WASHINGTON - Two of the newly acquired Asian small-clawed otters at the National Zoo have died, officials say.
The Zoo announced two young adults from a family of 13 died late Thursday after routine quarantine exams.
Officials say the otters most likely died from ingesting a dye that was used to identify seven otters during the exams.
During the testing, the animals received contraceptive implants. When they were reintroduced to the family, the otters appeared to be eating and acting normally, Zoo officials say.
Keepers noticed Thursday afternoon that a female and male were showing discomfort while moving around. They were treated at the Zoo's hospital, but both otters died.
A preliminary necropsy suggests the animals had methemoglobinemia, a condition that affects oxygen transport by the blood, which caused liver and kidney damage.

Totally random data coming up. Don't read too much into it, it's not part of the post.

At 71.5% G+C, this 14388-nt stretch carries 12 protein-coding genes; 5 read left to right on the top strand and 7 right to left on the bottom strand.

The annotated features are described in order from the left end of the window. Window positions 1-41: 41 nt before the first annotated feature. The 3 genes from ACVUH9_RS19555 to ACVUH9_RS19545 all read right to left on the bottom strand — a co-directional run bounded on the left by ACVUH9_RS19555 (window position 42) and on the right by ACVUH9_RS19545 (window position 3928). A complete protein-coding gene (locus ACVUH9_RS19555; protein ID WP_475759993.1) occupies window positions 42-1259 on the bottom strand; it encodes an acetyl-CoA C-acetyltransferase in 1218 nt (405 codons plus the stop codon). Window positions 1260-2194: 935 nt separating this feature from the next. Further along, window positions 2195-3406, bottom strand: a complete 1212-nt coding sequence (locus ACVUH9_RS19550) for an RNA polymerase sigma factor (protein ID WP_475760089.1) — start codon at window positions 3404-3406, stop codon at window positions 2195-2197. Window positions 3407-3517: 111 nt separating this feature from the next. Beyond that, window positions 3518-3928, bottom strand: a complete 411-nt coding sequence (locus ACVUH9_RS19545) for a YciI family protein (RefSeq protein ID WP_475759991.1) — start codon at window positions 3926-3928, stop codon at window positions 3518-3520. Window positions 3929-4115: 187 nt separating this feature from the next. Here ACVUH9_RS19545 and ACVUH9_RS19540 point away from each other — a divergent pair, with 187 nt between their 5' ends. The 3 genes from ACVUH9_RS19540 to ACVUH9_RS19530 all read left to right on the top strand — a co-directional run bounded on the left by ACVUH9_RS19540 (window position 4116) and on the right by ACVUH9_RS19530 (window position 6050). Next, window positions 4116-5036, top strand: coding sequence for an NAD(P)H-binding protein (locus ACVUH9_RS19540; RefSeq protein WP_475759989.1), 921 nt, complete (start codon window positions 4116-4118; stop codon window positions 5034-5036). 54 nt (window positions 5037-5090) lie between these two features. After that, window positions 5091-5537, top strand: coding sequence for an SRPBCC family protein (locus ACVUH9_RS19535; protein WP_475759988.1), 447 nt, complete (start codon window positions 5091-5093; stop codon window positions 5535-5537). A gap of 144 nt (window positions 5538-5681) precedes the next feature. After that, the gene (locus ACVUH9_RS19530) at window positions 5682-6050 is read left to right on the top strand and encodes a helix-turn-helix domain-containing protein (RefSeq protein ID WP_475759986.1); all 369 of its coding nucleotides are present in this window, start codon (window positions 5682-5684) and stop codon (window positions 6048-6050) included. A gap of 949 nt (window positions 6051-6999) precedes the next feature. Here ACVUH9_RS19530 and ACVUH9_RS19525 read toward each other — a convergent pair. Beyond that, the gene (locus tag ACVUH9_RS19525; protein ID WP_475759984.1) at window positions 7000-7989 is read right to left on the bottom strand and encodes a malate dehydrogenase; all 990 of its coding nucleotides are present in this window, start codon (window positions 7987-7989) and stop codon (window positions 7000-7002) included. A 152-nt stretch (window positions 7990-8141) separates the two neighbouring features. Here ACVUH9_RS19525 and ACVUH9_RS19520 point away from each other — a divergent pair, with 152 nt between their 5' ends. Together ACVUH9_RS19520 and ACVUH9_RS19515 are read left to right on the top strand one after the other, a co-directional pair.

Officials say the dye is routinely used by wildlife researchers and professionals on birds, marine mammals and small mammals. The Zoo has used the dye for more than 30 years on numerous species, including golden lion tamarins, prairie dogs, black-footed ferrets and other otters that have lived on Asia Trail.
The excess dye was cleaned off the other otters. The remaining 11 others appeared to be acting normally Friday. They are in quarantine under close observation.
The National Zoo says it has stopped using the dye.
The Zoo has been holding a naming contest with Whole Foods to name the 13th otter. With news of the death of the two otters, Zoo spokesperson Pamela Baker-Masson says Whole Foods is deciding how to handle the contest.
She recommends members of the public check the Whole Foods' Facebook page for an update on the naming contest.
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